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Book Review: Dreamcast: Year One

Full disclosure before I begin this review: I - and other members of the Junkyard team - backed this book on Kickstarter. I was interviewed in the book and also did some fact checking. That said, I wasn't paid and stand to gain no financial reward for any of this. Now thats sorted, on with the review.
Dreamcast: Year One backers also get a cool little sticker to go with the book
The popularity of books exploring every corner of the gaming landscape shows no sign of being on the wane, and the latest crowdfunded offering is now plopping through letterboxes around the globe. Dreamcast: Year One is the third book in the 2 Old 4 Gaming template after the superb Sony PlayStation Vita: Year One and Years Two & Three, written by Sandeep Rai. This latest Dreamcast-flavoured tome was written by long-time Dreamcast fan Andrew Dickinson (founder of the Dreamcast Years podcast and website) and successfully Kickstarted back in April 2019.


Now that the book is finally here, how does it stack up against the competition? Quite well, actually. And the main unique selling point Dreamcast: Year One has over the other recent releases is that it focusses primarily on the UK release of the console. As someone who resides in the UK and saw the release first hand on this fair isle, the perspective is one that struck a chord with me on a personal level and so I was naturally intrigued by the premise.
The artwork is truly sublime throughout
As alluded to earlier, I was interviewed by Andrew for Dreamcast: Year One, and was asked about my history with the Dreamcast and also the story behind the creation of this very blog and the community surrounding it. For that alone I am grateful, as it allowed me to share my own experiences as just a normal random bloke who somehow found a niche with a blog about a failed Sega console. But enough about me.
OK...maybe a little bit more about me
Dreamcast: Year One opens with a fairly intricate deep dive on the history of the Dreamcast, going all the way back to the 16-bit era, the Sega Saturn story and the development of the Nintendo 64 and Sony PlayStation. The introductory chapters are about as comprehensive as you could get if you're a newcomer to the Dreamcast and wanted to educate yourself on the story so far. Particular highlights for me include the section on the Sega New Challenge Conference in 1998 - something which fascinates me still to this day, such is my obsession with the Dreamcast tech demos that were showcased during that event.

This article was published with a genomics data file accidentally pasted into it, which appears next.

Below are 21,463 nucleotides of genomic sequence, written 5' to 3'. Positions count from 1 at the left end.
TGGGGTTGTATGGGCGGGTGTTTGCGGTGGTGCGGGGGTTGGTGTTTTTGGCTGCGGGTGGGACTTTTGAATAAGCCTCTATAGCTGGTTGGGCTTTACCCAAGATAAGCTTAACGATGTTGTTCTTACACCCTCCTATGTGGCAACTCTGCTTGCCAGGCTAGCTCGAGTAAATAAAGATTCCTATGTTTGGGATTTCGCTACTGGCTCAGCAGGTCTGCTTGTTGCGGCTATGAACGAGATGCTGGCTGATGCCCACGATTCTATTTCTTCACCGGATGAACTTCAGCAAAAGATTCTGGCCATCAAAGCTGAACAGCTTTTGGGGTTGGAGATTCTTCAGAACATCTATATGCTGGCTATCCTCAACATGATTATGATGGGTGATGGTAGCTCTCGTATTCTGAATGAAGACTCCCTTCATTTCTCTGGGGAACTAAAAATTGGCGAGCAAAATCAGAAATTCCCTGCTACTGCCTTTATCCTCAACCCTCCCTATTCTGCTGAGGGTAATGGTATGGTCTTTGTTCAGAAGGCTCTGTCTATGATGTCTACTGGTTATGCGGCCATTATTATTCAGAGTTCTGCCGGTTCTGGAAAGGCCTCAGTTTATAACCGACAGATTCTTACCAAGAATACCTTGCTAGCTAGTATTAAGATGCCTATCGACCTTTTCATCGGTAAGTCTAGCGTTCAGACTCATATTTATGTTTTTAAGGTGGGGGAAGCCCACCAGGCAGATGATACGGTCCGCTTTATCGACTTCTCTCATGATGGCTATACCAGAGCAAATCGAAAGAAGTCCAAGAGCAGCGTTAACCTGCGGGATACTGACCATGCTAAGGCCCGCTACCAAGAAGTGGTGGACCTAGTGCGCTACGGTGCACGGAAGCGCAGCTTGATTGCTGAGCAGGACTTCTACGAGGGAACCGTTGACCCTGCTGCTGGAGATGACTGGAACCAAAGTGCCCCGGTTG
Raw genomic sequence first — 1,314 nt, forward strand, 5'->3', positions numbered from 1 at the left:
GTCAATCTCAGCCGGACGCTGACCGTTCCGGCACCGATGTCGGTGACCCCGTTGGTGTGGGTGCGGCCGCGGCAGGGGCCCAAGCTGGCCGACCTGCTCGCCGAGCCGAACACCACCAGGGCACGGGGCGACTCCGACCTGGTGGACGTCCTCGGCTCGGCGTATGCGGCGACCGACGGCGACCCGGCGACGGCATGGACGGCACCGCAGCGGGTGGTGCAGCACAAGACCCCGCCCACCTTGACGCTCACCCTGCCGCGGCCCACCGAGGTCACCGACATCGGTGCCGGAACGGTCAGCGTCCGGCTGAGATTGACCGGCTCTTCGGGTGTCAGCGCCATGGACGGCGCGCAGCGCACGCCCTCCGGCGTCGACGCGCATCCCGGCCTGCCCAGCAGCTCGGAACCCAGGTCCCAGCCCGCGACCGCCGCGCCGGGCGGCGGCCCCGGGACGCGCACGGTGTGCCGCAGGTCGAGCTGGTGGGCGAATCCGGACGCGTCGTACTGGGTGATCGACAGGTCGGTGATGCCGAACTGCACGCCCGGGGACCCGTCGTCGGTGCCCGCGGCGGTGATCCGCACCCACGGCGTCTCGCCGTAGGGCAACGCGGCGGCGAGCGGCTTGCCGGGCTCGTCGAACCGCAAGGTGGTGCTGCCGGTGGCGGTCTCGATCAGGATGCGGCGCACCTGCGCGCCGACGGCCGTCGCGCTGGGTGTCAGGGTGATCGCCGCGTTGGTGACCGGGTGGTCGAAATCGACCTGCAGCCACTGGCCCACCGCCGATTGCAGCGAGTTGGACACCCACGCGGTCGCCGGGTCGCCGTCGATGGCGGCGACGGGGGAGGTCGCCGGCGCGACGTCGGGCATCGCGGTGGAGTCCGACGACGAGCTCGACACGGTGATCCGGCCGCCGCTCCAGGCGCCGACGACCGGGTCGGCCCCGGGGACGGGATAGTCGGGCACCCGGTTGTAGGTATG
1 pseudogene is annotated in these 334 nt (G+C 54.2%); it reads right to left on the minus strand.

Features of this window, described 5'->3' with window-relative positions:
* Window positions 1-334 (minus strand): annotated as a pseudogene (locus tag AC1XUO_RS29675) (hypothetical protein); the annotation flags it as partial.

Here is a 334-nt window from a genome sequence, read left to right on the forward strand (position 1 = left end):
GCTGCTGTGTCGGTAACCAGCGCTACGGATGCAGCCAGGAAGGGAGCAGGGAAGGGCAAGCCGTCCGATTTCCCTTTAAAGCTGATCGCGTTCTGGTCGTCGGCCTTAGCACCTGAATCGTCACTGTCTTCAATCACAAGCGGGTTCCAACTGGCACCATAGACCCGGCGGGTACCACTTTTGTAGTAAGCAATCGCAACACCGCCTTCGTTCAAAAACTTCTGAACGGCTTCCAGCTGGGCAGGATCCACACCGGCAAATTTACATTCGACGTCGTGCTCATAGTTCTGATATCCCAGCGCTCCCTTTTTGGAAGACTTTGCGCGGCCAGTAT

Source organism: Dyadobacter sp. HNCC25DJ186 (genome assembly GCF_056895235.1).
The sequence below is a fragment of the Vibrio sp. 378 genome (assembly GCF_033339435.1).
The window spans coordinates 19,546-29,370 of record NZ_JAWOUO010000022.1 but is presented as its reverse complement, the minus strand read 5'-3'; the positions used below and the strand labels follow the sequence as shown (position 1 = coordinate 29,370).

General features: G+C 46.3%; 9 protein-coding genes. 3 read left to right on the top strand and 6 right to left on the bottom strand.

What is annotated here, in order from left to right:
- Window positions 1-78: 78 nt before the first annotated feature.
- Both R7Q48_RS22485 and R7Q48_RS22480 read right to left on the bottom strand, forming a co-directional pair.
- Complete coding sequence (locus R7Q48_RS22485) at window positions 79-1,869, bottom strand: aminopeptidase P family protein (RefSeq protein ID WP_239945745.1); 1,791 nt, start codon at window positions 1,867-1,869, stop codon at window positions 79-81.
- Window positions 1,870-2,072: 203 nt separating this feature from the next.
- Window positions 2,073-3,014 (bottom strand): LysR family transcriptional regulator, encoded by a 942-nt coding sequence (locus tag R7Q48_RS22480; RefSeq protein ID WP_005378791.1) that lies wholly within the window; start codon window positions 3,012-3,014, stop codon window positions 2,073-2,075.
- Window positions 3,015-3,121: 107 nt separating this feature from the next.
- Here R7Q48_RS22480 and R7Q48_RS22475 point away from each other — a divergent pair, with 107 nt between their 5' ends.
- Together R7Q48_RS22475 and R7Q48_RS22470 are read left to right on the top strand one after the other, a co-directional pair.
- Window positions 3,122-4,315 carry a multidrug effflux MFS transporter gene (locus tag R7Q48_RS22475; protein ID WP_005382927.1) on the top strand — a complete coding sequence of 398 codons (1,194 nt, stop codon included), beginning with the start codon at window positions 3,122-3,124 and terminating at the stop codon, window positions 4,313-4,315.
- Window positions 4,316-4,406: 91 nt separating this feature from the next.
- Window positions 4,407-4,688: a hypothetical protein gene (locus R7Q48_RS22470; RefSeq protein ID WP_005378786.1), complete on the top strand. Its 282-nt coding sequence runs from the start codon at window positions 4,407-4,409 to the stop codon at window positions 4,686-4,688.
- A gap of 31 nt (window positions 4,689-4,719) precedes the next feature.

Capsar Field of DC-UK and Edge Magazine shares his experiences
Moving on into the middle chapters, a host of interviews fill the pages. There's a sizeable interview with Bernie Stolar - a man who needs no introduction when it comes to the Dreamcast. Having interviewed Bernie myself in the past, it was cool to see lots of new questions posed (and answered) in the book, meaning I wasn't simply reading regurgitated prose that I'd seen before. Elsewhere are interviews with well known games journalists Caspar Field and Ed Lomas - two titans of the UK games magazine industry in the 1990s and 2000s.

Caspar worked on the highly regarded magazine Edge, and went on to head Dreamcast monthly print magazine DC-UK; while Ed worked on CVG and eventually became the editor of Official UK Dreamcast Magazine. There are loads of anecdotes from both about their early days working in the magazine industry and lots of superb little tales that have never previously been published. There's also a truly fascinating interview with Dave Kelsall, the art editor of Sega Saturn Magazine, and Dave shares some never-before-seen shots of EMAP's (ultimately unsuccessful) pitch edition of Official Dreamcast Magazine.
Prior to Dreamcast: Year One, I'd seen the pitch magazines from Dennis Publishing (which eventually won the contract for the official magazine licence), but I'd never seen the ones delivered to Sega by EMAP, so these are potentially worth the entry price alone if magazines of yesteryear are your thing. At this point I just want to state how honoured I actually feel to be featured in a book alongside the likes of Bernie Stolar, Ed Lomas, Caspar Field and Dave Kelsall. It's truly mind boggling that a lowly blogger such as myself be considered worthy to be included with such legends of the Dreamcast story.

The final sections of Dreamcast: Year One focus on the games that were released in the initial 12 months after release it the console's respective territories. The full list of games covered is: